Transducer Motor Coupling in Cochlear Outer Hair Cells
Although many lines of evidence point to the outer hair cell as the element which controls basilar membrane mechanics, the precise nature of the interaction within the cochlear partition remains obscure. A minimum requirement of several theoretical models is that any work done by the outer hair cells on the basilar membrane has to occur synchronously with the movement of the membrane (e.g. Neely & Kim, 1986; Giesler, 1986). If so, outer hair cells must generate forces at acoustic rates. Isolated outer hair cells do indeed possess a high frequency motility (Ashmore 1987a), indicating that force is generated at rates too high to involve enzymatic intermediates, but probably based on simple physicochemical mechanisms. If outer hair cells do function to oppose the basilar membrane fluid damping such dynamic forces need to be about three orders of magnitude less than the static deflection forces of the basilar membrane.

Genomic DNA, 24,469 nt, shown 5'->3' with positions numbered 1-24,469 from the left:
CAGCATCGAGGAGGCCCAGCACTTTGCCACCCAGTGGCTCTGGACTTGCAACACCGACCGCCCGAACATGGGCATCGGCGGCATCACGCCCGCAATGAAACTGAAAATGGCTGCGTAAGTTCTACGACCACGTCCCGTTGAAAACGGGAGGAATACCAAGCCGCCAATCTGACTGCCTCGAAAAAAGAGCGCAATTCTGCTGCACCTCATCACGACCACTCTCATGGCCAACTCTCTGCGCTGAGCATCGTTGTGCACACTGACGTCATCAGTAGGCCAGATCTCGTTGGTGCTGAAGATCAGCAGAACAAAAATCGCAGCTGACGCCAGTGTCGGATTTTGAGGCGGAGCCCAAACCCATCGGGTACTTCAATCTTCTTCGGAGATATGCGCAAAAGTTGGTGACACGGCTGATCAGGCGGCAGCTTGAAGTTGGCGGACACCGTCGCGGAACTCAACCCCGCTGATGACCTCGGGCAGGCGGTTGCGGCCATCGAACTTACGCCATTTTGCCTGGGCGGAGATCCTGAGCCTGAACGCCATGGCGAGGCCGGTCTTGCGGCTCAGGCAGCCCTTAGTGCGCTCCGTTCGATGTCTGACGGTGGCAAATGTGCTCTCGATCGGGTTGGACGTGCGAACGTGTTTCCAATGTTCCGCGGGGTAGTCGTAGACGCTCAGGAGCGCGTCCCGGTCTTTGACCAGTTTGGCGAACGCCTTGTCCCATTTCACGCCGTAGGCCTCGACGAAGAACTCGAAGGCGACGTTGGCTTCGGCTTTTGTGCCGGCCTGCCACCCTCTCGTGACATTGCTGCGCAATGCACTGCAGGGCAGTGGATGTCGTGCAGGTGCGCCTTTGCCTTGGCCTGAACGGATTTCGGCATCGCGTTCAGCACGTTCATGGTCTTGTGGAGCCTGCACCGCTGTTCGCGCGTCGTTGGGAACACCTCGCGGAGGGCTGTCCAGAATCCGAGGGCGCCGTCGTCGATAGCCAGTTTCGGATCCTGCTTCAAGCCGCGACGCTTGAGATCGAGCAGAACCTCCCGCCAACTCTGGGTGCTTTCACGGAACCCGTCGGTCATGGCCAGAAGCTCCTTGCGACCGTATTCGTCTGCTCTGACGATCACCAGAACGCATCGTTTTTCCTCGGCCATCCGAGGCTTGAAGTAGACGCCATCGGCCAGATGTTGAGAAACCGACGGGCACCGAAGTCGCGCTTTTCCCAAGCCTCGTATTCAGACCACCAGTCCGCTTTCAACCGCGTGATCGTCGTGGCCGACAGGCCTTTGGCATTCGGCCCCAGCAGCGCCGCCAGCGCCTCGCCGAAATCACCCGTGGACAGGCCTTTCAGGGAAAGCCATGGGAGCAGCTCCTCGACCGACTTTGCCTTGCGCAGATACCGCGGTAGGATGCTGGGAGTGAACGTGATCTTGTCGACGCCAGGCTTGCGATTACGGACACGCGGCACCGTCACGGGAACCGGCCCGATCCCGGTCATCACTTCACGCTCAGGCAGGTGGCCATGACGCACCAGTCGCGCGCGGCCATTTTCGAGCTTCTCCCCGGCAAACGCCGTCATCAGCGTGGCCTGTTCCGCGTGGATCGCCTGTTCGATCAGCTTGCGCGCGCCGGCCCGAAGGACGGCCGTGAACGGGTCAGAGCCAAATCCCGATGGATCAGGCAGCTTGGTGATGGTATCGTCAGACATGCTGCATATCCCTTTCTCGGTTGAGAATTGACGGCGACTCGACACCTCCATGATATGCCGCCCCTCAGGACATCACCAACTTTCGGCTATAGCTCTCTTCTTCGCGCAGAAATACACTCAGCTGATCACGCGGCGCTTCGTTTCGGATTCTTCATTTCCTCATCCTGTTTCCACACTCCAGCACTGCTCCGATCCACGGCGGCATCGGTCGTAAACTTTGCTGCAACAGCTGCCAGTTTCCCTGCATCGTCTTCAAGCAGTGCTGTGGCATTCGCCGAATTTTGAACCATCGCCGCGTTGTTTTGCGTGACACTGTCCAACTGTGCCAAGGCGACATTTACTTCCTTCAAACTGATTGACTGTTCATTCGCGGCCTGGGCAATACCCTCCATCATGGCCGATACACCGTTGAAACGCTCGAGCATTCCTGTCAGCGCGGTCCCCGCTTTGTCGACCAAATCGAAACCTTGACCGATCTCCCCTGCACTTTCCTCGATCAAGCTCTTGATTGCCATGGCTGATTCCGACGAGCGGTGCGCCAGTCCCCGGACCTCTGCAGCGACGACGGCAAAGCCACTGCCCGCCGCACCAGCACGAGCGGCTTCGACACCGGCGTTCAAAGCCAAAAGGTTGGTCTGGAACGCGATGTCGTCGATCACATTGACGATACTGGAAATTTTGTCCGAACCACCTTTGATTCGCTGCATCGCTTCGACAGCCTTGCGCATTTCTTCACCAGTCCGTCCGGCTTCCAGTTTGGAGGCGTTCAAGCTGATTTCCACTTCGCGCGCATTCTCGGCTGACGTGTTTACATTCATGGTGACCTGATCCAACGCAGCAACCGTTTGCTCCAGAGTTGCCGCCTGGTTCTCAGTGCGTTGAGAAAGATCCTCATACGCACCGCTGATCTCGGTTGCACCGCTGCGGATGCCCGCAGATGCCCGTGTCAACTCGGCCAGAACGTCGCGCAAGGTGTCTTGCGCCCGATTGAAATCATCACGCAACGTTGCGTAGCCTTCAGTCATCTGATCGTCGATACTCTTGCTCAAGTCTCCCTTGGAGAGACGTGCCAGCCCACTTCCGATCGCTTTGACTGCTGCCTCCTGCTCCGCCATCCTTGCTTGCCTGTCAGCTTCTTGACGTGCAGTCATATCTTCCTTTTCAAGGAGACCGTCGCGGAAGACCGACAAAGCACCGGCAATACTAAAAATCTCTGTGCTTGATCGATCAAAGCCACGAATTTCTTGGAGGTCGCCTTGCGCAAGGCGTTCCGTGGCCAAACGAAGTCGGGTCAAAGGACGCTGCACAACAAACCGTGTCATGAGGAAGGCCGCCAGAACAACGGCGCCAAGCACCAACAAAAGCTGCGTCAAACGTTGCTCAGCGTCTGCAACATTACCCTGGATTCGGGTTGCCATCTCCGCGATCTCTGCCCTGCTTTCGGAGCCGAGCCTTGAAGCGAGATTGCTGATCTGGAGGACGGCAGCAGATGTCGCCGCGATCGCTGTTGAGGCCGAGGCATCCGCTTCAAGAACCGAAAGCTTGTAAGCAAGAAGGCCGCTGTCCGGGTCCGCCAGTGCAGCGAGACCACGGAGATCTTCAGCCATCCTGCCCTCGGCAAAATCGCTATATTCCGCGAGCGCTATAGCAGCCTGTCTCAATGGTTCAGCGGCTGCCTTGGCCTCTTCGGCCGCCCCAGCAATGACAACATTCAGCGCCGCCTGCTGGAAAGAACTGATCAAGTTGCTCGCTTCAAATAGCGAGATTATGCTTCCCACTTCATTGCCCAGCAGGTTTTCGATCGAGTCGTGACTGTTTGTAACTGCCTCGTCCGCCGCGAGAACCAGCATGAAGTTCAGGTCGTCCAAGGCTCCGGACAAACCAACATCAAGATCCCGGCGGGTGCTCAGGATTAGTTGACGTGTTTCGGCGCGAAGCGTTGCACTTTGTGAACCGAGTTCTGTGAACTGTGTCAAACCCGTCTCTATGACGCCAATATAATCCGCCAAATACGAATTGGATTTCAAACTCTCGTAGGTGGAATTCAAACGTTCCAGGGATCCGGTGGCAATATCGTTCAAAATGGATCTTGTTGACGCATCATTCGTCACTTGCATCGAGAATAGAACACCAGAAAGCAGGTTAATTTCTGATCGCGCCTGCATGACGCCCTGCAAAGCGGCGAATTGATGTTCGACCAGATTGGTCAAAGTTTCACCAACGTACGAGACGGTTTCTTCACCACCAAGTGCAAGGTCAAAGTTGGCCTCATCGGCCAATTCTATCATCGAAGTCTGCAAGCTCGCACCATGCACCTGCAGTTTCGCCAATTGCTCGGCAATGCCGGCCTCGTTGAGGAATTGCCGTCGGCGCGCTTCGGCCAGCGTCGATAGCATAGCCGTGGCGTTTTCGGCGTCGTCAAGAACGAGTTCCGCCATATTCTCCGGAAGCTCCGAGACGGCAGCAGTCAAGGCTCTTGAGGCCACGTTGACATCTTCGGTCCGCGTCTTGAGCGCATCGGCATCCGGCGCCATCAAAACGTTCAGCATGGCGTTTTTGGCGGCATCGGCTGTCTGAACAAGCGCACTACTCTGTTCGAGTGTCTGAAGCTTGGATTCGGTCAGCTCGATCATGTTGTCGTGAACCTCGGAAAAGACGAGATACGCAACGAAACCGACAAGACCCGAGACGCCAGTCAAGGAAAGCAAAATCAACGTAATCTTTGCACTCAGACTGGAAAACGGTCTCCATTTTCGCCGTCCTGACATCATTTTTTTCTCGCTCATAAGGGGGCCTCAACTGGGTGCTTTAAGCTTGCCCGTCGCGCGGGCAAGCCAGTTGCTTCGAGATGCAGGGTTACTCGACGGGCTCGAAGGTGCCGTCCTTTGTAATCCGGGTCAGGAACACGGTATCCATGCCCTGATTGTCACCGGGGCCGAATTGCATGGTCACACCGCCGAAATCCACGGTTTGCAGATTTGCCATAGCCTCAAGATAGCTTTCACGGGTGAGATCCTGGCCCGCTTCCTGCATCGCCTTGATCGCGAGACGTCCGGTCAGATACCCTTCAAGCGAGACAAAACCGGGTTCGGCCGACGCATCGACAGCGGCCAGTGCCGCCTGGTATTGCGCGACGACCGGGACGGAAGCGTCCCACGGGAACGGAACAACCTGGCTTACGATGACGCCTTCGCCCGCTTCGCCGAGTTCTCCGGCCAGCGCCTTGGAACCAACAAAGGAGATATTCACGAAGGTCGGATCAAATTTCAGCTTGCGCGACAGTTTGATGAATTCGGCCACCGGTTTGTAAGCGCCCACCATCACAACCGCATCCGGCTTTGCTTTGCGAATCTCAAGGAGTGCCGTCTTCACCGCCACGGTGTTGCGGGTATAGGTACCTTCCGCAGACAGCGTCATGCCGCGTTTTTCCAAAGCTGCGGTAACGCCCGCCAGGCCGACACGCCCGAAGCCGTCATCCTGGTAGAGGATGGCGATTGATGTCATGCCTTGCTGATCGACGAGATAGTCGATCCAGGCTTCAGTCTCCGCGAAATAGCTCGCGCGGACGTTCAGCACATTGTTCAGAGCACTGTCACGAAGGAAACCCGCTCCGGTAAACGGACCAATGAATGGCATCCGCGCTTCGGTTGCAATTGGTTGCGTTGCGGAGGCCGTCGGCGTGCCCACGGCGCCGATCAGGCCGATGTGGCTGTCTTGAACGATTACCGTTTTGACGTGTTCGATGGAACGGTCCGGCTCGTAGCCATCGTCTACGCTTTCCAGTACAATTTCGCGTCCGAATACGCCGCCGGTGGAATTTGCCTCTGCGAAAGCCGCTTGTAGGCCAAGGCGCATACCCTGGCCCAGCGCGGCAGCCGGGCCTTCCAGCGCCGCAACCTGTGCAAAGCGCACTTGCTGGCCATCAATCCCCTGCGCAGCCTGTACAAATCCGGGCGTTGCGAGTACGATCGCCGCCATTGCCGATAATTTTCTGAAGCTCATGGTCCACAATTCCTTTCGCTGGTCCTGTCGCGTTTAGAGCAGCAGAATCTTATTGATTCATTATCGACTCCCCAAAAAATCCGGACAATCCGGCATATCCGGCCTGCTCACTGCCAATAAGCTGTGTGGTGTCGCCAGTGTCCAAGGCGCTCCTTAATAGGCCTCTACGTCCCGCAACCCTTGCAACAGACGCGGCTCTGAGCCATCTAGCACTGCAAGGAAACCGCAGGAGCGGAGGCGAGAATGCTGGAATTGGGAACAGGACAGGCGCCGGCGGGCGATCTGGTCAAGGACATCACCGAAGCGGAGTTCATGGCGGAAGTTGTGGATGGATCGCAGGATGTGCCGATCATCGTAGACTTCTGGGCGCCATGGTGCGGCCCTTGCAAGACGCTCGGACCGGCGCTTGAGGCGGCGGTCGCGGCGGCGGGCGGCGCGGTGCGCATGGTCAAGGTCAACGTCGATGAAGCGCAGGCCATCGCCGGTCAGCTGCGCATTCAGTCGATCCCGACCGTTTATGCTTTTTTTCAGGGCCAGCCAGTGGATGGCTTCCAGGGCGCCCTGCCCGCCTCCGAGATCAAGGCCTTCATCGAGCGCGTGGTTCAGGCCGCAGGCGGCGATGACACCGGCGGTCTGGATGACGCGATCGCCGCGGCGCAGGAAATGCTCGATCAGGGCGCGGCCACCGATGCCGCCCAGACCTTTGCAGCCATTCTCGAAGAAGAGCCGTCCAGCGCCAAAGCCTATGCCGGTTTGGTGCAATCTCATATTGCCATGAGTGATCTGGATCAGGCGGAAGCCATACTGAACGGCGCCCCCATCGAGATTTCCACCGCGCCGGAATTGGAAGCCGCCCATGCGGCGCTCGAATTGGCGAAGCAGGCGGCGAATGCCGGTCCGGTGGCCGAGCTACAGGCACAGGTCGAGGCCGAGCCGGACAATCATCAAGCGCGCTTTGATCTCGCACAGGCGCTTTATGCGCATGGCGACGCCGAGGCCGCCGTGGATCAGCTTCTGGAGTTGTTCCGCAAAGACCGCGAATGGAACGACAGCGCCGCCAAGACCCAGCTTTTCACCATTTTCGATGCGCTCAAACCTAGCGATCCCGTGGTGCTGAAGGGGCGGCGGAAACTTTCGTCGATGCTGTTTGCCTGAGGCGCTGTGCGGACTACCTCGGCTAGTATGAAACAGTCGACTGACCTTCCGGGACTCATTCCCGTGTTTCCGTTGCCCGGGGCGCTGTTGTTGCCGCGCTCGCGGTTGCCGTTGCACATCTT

KeywordsOuter Hair Cell Basilar Membrane Charge Movement Internal Viscosity Cochlear Partition
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